When it comes to taking the air out of Cubs fans’ hope balloons, few are more willing to wield the pin of reality like ESPN’s Jesse Rogers. I know a lot of folks will say that’s more schtick than stick and I’m not going to try to argue it one way or the other, but he’s connected on both a local and national level when it comes to this hot stove stuff.
Rogers set an ice-cold pot of water on the burner when he joined ESPN 1000’s Carmen and Jurko Tuesday morning to talk about how the Cubs and Sox are approaching the offseason. We won’t get into much on the latter, though there was one hint that ties in nicely with other reports about what’s cooking on the North Side.
But first, a look at the shortstop market in which the Cubs have been so frequently mentioned. From the sounds of it, their plan to spend intelligently could see those players heading elsewhere.
“I’m still doubtful,” Rogers said. “One is going to have to fall into their lap. I think the Cubs’ strategy is kinda similar to last offseason. Yes, we will spend. But we’re gonna be nimble, we’re gonna be deft, we’re gonna be not necessarily locking ourselves into an 8-10 year deal.
“So if one of these guys — like Correa last year fell to the Twins — I think they’d be more willing to grab one on a short-term deal that maybe wants some opt-outs, but I’m not sure Correa or Bogaerts are gonna wanna go down that road because they already did that once.”
For what it’s worth, MLB Network’s Jon Morosi said Tuesday that “the Cubs and Correa will be one of those pairs we’ll probably talk about for weeks to come.” That could mean Morosi is more bullish on the possibility of a pursuit or maybe just that Correa will be one of the last big names to sign and will thus carry the Cubs along for the rumor ride.
Salary projections are all over the map on these guys, but it was interesting to see Xander Bogaerts listed at just $168 million for six years in Kiley McDaniel’s latest free agent rankings for ESPN. That’s two years and around $100 million less than either Carlos Correa or Trea Turner, the latter of whom has long been thought to prefer an East Coast team.
“So here’s the feeling, Trea Turner — shortstop, great shortstop — everyone’s talking about him going to Philadelphia. If that happens, the Dodgers would probably replace him. If Swanson leaves the Braves, he’d go to LA. That leaves Correa and Bogaerts… Maybe one of them falls to the Cubs, but that’s the strategy. More of the Stroman and the Seiya Suzuki kind of signings.”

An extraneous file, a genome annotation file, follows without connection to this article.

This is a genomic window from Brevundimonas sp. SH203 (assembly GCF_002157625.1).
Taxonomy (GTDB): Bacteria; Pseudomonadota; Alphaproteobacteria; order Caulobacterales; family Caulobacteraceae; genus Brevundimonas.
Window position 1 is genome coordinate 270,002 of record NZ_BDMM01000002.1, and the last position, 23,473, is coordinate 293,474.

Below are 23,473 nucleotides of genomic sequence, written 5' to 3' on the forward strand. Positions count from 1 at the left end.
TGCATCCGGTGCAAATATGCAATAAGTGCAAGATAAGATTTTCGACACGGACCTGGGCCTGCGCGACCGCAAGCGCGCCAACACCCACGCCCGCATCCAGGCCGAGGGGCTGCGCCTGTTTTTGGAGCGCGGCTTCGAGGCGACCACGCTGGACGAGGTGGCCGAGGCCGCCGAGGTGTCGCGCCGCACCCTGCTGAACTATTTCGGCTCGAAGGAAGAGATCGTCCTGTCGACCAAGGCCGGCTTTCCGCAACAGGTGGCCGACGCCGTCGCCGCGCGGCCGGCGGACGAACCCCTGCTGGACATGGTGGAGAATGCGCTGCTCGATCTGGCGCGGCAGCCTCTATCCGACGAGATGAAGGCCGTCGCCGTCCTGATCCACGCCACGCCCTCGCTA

If this is truly the way Jed Hoyer and Carter Hawkins are approaching the offseason, in terms of not truly targeting an impact hitter, it’s very difficult to see a path toward truly being competitive. Especially if they’re also avoiding the top of the market for ace pitchers.
“Former White Sox pitcher Carlos Rodón, a lot of people have talked about him,” Rogers offered. “He’s going to the Rangers. Barring something crazy, he’s not going to the Cubs. The Cubs are not going after Verlander, Rodón, or…deGrom.”
I’m always a little reluctant to put much credence in such definitive statements, but Rogers did not mince words here and it’s not difficult to believe the Cubs could get a little too cute as they try to avoid longer deals. They will still have to sign some players, though, and Rogers’ claim that Andrew Vaughn is moving to first base on the South Side indicates that the Sox aren’t going to bring José Abreu back.
Rogers also noted that Lucas Giolito is probably on the block after a rough season that followed three very strong campaigns. There’s part of me that wonders whether the Cubs would look at Giolito or possibly Yasmani Grandal as trade possibilities, perhaps in conjunction with closer Liam Hendriks. That’s a whole lot of Sox flavor for one offseason, but we know the two teams are more than willing to deal with one another.
The other wrinkle here is that the Cubs could be downplaying a few bigger pursuits while they line up what appear to be more aggressive targets in Abreu and Koudai Senga. What I mean is that they might need to first prove they’re serious about fielding a winner before really approaching Correa et al with a proposal. Or maybe they really are just going to avoid any superstars for the time being unless, as Rogers mentions, the market shifts downward in a big way.
So do we rebel against this because it contradicts our optimism or do we nod along because it supports our pragmatism? As with any other reports, we’re only going to be able to determine the accuracy with hindsight. Take it as part of the puzzle and see what image is starting to take shape, then keep checking back to see what’s new.
All I will say in closing is that if the Cubs are truly unserious about addressing some of their needs with at least one very big name, I can’t really see how they expect to compete next season. Even for an organization that’s repeatedly stepped on its own junk PR-wise over the last few years, that would be a very bad look after everything they’ve been saying.